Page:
Teaching Faculty Accept Early Retirement Package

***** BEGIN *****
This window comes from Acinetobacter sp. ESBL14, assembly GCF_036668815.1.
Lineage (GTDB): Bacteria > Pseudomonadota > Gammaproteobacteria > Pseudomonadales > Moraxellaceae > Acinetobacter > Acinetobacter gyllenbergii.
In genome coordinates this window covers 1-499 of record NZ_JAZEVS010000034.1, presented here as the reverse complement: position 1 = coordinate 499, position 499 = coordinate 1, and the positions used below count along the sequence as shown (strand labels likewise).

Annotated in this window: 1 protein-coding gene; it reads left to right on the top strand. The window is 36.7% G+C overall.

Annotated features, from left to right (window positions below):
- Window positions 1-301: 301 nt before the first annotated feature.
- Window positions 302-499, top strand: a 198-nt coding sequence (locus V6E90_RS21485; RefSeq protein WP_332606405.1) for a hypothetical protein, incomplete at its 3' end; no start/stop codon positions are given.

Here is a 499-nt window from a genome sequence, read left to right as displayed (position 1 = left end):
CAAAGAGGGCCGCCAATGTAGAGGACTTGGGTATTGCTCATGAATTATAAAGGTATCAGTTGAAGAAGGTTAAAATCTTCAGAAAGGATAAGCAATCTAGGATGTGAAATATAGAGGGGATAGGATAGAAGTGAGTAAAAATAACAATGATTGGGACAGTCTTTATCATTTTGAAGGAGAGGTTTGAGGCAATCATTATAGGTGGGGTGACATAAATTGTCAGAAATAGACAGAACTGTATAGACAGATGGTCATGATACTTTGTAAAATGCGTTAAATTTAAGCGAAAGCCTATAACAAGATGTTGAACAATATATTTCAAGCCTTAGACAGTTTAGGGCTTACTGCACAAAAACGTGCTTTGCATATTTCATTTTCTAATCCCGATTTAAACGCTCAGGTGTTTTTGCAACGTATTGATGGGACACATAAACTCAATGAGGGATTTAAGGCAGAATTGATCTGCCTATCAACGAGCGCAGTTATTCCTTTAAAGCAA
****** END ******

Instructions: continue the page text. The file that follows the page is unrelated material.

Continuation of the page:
Thirteen teaching faculty members will retire at the end of this school year, after accepting Andover’s Voluntary Retirement Incentive Program by the deadline last Thursday. The faculty members who will retire at the end of this school year are: Vincent Avery, Instructor in Philosophy and Religious Studies; Carl Bewig, Associate Director of College Counseling; Andrew Cline, Instructor in Math; George Dix, Instructor in Spanish; Susan McCaslin, Associate Dean of Faculty and Instructor in Philosophy and Religious Studies; David Penner, Instructor in Math; Alice Purington, Associate Director of College Counseling; Jonathan Stableford, Instructor in English; Elwin Sykes, Instructor in English; Stephen Wicks, Instructor in Art; and Derek Williams, Instructor in History. Steve Carter, Chief Financial Officer, said that Edwin Quattlebaum, Instructor in History and Social Science and Ruth Quattlebaum, Instructor in Art and the Archivist, have also accepted the VRIP package, and are officially taking a leave this year. Carter said the school expected between 10 and 15 faculty members to accept the program, so he is pleased with the number who accepted. “We wouldn’t want 30 people [to accept the program] because the difficulty of replacing those people would be quite high. If we got five people, [VRIP] really wouldn’t have been worth doing,” Carter said. The retirement package offers incentives for teaching faculty who are over 59 years old and have taught at PA for at least 20 years. Through the VRIP, the school will pay these teachers 70 percent of their final year’s salary for two years after their voluntary retirement. Administrators devised the program to consolidate the school’s operating budget during the economic downturn. According to Carter, the administration is not yet certain how much money the school will save from the VRIP. Carter estimated the amount to be between 300,000 and 500,000 dollars. “[The savings] will be substantial, because in hiring younger faculty, the new teachers come in at a lower rate,” Carter said. He added that Temba Maqubela, Dean of Faculty, “has to meet with department chairs to figure out what the open positions mean for the department. He’ll go into that mode for the rest of the fall. We’re still trying to figure out what the results are and what the results mean.” According to Carter, there is a relatively simple process ahead for those teachers who accepted the program. Carter said the teachers will have to sign official paperwork for documentation, but otherwise the program will be easy to follow through. Carter also said that the money conserved from the VRIP will contribute to the six million dollar budget cut that the school decided upon last year. McCaslin said she considered the program a positive step for Andover towards financial stability while being “far more humane” than layoffs. “I think [the retirement program] was received positively as an effort to deal with this issue rather than to do layoffs. There was a great deal of curiosity [among faculty.] VRIP encouraged a lot of people to think about when they wanted to leave the school,” she said. McCaslin continued, “[VRIP] gives faculty more choice and flexibility in terms of when they want to step away from the Academy. It’s important that faculty have the ability to choose when they want to leave.” McCaslin said that when the program coincided with her last year of being Associate Dean of Faculty, she thought that taking the benefits of the VRIP package was a good decision. She was not immediately sure, however, if she wanted to accept the program. “I certainly was interested in [VRIP] for myself from the start, but again, there was a certain amount of research I wanted to do about how wise it would be for my self. I’m married to [Victor Henningsen, Instructor in History] and we talked about what it would mean for us and how it might affect his ability to leave the school when he was ready,” McCaslin said. She continued, “All of us who are doing this have our own reasons for doing this and are leaving feeling good about the school and the support we’re getting. I trust it’s going to be a kind of win-win situation.” “I object to the usual notion of ‘retire,’ which makes it seem like I’m going to sit in my garden and do nothing. It just means I’m not going to work full time at PA,” McCaslin added. Cline, who is also accepting the package, said of his decision, “I hadn’t anticipated the opportunity [to retire.] I had planned that I would teach for at least a few more years. But when the opportunity came along, they announced it back in the spring; it seemed like something I ought to give serious consideration.” He continued, “I thought about it for quite a while over the summer and came to a decision at the end of the summer that it would be a good decision for me and my family. I have loved this job ever since I came here and continue to enjoy the classroom, coaching, and my colleagues. But, this is an opportunity to have some new adventures at a time in my life when I hopefully have good health and energy to try some things.” Cline, who has been teaching for 37 years, 31 of which have been at Andover, is not sure what his plans for next year are. “I don’t know exactly what lies ahead. I don’t have a master plan, I know some things I want to do…I have some plans for things I want to be involved with, but I want to be open to opportunities that come along that I can’t anticipate,” he said. In an email, Purington wrote, “I have had a marvelous career (nearly 25 years) in the college counseling office at Phillips Academy. I treasure the remarkable colleagues I have worked with both in that office and in the school as a whole.” According to Purington, the administration’s timing of offering VRIP was perfect for her. Jeffrey Domina, Instructor in English and Department Chair, said that the English department is using the normal procedure to fill the two positions left by Stableford and Sykes. “Even though the departments search for candidates, it’s the Dean of Faculty that does all the hiring. Mr. Maqubela has told us to begin a search for two open positions. That ad will be posted soon,” Domina said. Domina said that he is “Sorry to lose [the retiring faculty], but happy to be able to replace them.” Sue Buckwalter, Instructor in Mathematics and Department Chair, said that she does not yet “have clear answers to the questions of how the VRIP is going to affect the math department.” “Staffing is always a complicated issue, and this year is no exception,” she continued. Carter said he is happy with the response and progress of the program. “I hope that the people who [accepted VRIP] are happy, and I think it will help the school move forward as we work our way out of this situation. I think we’ll emerge stronger, not because those people are gone, but because we’ll be able to reposition ourselves. Every little bit helps,” Carter said. VRIP Retirees Vincent Avery Instructor, Philosophy and Religious Studies Carl Bewig Associate Director, College Counseling Andrew Cline Instructor, Math George Dix Instructor, Spanish Susan McCaslin Associate Dean of Faculty; Instructor, Philosophy and Religious Studies David Penner Instructor, Math Alice Purington Associate Director, College Counseling Edwin Quattlebaum Instructor, History and Social Science Ruth Quattlebaum Archivist; Instructor, Art Jonathan Stableford Instructor, English Elwin Sykes Instructor, English Stephen Wicks Instructor, Art Derek Williams Instructor, History and Social Science